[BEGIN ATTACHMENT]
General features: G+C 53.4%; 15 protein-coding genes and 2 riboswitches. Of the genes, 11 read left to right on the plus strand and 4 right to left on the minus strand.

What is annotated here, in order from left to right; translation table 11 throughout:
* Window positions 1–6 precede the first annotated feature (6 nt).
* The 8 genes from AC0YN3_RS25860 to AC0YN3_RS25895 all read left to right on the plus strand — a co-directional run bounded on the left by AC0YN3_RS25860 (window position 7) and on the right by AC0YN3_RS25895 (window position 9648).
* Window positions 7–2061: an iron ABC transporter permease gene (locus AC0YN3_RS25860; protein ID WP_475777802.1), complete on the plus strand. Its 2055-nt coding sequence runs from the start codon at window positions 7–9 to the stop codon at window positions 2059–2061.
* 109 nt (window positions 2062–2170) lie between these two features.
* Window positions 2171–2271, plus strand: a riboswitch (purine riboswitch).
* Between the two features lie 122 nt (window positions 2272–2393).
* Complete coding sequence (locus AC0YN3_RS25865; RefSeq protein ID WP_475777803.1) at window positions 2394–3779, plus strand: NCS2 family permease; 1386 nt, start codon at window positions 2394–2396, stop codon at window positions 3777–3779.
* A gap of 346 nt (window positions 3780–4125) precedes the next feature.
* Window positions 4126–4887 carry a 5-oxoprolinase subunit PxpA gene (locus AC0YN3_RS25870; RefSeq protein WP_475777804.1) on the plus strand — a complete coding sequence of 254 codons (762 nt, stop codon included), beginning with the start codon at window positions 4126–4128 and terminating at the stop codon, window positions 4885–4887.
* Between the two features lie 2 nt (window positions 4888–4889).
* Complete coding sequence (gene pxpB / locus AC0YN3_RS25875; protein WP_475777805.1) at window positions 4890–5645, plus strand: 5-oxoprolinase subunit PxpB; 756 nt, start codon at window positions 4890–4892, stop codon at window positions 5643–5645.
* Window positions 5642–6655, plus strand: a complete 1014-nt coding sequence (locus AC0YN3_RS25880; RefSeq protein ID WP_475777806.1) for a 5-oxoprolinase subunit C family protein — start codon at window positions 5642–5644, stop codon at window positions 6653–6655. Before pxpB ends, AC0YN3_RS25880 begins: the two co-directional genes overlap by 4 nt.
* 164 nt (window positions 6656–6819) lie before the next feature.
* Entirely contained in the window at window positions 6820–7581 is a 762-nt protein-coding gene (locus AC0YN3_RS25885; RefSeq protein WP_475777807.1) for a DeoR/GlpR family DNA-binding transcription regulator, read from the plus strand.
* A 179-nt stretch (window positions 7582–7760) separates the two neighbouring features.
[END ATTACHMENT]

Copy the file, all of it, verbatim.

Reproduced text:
General features: G+C 53.4%; 15 protein-coding genes and 2 riboswitches. Of the genes, 11 read left to right on the plus strand and 4 right to left on the minus strand.

What is annotated here, in order from left to right; translation table 11 throughout:
* Window positions 1–6 precede the first annotated feature (6 nt).
* The 8 genes from AC0YN3_RS25860 to AC0YN3_RS25895 all read left to right on the plus strand — a co-directional run bounded on the left by AC0YN3_RS25860 (window position 7) and on the right by AC0YN3_RS25895 (window position 9648).
* Window positions 7–2061: an iron ABC transporter permease gene (locus AC0YN3_RS25860; protein ID WP_475777802.1), complete on the plus strand. Its 2055-nt coding sequence runs from the start codon at window positions 7–9 to the stop codon at window positions 2059–2061.
* 109 nt (window positions 2062–2170) lie between these two features.
* Window positions 2171–2271, plus strand: a riboswitch (purine riboswitch).
* Between the two features lie 122 nt (window positions 2272–2393).
* Complete coding sequence (locus AC0YN3_RS25865; RefSeq protein ID WP_475777803.1) at window positions 2394–3779, plus strand: NCS2 family permease; 1386 nt, start codon at window positions 2394–2396, stop codon at window positions 3777–3779.
* A gap of 346 nt (window positions 3780–4125) precedes the next feature.
* Window positions 4126–4887 carry a 5-oxoprolinase subunit PxpA gene (locus AC0YN3_RS25870; RefSeq protein WP_475777804.1) on the plus strand — a complete coding sequence of 254 codons (762 nt, stop codon included), beginning with the start codon at window positions 4126–4128 and terminating at the stop codon, window positions 4885–4887.
* Between the two features lie 2 nt (window positions 4888–4889).
* Complete coding sequence (gene pxpB / locus AC0YN3_RS25875; protein WP_475777805.1) at window positions 4890–5645, plus strand: 5-oxoprolinase subunit PxpB; 756 nt, start codon at window positions 4890–4892, stop codon at window positions 5643–5645.
* Window positions 5642–6655, plus strand: a complete 1014-nt coding sequence (locus AC0YN3_RS25880; RefSeq protein ID WP_475777806.1) for a 5-oxoprolinase subunit C family protein — start codon at window positions 5642–5644, stop codon at window positions 6653–6655. Before pxpB ends, AC0YN3_RS25880 begins: the two co-directional genes overlap by 4 nt.
* 164 nt (window positions 6656–6819) lie before the next feature.
* Entirely contained in the window at window positions 6820–7581 is a 762-nt protein-coding gene (locus AC0YN3_RS25885; RefSeq protein WP_475777807.1) for a DeoR/GlpR family DNA-binding transcription regulator, read from the plus strand.
* A 179-nt stretch (window positions 7582–7760) separates the two neighbouring features.